"Pickpocket" bacteria steal tumor DNA for accurate cancer diagnoses
Certain gut bacteria have been linked to colon cancer, but now they might get a chance at redemption. Scientists have engineered “pickpocket” bacteria to detect colorectal cancer, with a 100% success rate in mouse tests.
The bacteria species in question is known as Acinetobacter baylyi, which has the ability to collect DNA from its environment and stash it in its own genome, potentially granting it new traits. This is known as natural competence, and for the new study, researchers set out to hack this ability to use the bug to potentially detect cancer.
Tumors tend to shed fragments of their DNA into the environment around them. So, the team used the CRISPR gene-editing tool to engineer A. baylyi so that it would target a particular mutation in the KRAS gene, which is associated with cancer. If it was present, the bacteria would incorporate that gene into its own genome, triggering a specific signal that doctors could detect as a patient being positive for cancer.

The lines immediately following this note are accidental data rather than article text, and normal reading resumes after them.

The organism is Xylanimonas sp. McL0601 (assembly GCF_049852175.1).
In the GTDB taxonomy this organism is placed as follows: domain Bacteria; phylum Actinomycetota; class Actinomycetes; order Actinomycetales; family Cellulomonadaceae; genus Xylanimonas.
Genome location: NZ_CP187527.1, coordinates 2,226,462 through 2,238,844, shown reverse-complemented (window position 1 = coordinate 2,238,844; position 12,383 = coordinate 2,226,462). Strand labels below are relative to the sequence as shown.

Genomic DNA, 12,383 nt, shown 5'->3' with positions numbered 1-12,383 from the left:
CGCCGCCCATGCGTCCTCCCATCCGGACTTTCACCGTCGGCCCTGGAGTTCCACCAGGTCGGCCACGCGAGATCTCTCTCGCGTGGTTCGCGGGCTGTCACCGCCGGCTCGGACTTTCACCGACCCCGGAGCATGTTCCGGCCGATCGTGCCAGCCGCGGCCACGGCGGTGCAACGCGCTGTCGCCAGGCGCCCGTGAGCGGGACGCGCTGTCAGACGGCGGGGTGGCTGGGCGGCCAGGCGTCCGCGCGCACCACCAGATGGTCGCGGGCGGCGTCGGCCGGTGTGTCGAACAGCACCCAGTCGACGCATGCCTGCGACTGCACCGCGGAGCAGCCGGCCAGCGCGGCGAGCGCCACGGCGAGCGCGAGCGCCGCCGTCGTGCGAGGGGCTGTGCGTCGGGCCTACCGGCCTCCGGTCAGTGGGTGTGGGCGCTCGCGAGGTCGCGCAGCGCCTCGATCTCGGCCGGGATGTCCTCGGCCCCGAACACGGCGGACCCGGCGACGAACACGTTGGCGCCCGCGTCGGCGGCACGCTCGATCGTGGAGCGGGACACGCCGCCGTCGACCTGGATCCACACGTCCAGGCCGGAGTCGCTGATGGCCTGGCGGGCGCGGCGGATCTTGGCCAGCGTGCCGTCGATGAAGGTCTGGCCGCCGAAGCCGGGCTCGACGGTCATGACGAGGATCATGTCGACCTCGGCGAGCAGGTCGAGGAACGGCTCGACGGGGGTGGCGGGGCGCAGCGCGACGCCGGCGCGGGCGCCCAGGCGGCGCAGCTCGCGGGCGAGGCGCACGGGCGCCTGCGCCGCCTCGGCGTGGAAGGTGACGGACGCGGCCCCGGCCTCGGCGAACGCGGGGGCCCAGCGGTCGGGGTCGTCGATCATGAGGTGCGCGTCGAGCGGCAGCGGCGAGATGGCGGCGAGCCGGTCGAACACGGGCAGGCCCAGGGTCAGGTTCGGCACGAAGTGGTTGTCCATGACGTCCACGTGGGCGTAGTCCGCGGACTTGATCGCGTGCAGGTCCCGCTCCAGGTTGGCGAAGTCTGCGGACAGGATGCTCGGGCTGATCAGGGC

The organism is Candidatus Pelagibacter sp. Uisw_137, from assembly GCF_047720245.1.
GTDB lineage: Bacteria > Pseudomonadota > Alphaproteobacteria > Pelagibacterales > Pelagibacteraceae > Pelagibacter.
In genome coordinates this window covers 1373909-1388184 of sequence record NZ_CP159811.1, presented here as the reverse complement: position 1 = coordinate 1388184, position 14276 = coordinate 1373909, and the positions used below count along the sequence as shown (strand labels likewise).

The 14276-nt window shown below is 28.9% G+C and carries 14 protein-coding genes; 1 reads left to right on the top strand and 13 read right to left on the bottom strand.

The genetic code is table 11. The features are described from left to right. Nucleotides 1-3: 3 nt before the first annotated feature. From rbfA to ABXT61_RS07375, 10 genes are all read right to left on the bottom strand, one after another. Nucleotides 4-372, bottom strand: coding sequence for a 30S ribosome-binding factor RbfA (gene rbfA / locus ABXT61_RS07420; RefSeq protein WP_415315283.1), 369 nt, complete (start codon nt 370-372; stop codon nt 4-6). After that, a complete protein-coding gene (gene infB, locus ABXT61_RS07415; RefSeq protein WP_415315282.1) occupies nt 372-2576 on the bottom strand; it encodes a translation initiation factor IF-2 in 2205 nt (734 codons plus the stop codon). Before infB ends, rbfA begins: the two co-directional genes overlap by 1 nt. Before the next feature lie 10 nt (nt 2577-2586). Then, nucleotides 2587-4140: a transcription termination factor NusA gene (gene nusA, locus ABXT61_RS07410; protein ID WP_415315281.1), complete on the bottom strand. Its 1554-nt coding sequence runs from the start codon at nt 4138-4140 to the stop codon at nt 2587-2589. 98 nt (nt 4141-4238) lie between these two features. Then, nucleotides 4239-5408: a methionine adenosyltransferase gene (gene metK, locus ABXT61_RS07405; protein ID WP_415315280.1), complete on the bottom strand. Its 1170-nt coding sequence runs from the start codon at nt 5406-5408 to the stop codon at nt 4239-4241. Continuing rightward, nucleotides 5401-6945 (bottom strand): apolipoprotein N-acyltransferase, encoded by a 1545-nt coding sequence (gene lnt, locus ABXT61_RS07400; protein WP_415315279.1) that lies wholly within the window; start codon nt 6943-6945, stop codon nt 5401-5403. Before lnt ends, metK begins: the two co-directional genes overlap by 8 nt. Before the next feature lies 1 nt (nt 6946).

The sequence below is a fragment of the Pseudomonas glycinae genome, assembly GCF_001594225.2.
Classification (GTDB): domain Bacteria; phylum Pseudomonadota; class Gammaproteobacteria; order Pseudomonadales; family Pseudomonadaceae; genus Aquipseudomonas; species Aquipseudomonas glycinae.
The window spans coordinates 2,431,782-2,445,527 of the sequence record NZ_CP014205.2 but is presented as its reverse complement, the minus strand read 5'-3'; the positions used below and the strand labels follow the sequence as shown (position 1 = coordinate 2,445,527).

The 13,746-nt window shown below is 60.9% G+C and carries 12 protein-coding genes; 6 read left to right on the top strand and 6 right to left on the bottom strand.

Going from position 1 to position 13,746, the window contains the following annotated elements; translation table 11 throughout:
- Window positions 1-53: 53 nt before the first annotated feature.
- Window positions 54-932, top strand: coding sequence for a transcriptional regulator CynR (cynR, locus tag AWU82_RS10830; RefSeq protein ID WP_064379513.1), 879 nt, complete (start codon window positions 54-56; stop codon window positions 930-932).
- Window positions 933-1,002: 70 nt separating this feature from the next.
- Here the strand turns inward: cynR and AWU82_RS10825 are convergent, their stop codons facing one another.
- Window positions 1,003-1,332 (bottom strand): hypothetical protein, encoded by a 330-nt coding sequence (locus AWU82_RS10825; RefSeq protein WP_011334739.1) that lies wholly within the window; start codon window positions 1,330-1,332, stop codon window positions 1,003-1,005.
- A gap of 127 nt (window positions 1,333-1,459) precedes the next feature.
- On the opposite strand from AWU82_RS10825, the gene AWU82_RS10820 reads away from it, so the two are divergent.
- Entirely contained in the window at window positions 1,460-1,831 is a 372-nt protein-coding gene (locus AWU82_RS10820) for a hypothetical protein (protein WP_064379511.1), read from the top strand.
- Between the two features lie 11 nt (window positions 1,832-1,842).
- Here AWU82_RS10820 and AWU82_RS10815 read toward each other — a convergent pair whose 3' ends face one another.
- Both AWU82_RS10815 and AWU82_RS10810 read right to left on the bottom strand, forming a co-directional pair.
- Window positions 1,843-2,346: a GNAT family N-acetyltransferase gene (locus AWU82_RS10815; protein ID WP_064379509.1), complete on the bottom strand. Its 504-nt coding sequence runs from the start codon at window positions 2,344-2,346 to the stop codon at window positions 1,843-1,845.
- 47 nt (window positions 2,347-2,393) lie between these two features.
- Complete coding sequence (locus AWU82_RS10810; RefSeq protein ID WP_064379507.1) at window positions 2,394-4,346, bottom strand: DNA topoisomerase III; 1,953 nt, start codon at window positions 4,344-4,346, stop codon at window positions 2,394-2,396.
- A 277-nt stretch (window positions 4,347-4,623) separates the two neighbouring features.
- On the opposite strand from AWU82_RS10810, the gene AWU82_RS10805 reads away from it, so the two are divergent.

In practice, the bacteria would be released into part of the body, such as the colon. If they encounter cancer-associated gene mutations, they take up that DNA which then allows them to resist antibiotics. Later, the bacteria are recovered from stool samples and placed onto a lab dish lined with antibiotics. If the bacteria fail to colonize the dish, it means their genomes are unchanged and as such, no cancer was present. If they do grow, however, it indicates the presence of cancer or precancerous polyps.
The researchers call the technology Cellular Assay of Targeted CRISPR-discriminated Horizontal gene transfer (CATCH). In tests in mice, the system was 100% accurate in detecting the presence or absence of colorectal cancer.
“It was incredible when I saw the bacteria that had taken up the tumor DNA under the microscope,” said Josephine Wright, co-lead author of the study. “The mice with tumors grew green bacterial colonies that had acquired the ability to grow on antibiotic plates.”
The team says that this technology could not only help diagnose colorectal cancers earlier, but could be adapted to treat the disease. It could also be applied to other forms of cancer, and even other scenarios where specific types of DNA need to be detected.
The research was published in the journal Science. The team describes the work in the video below.
Source: UC San Diego via Eurekalert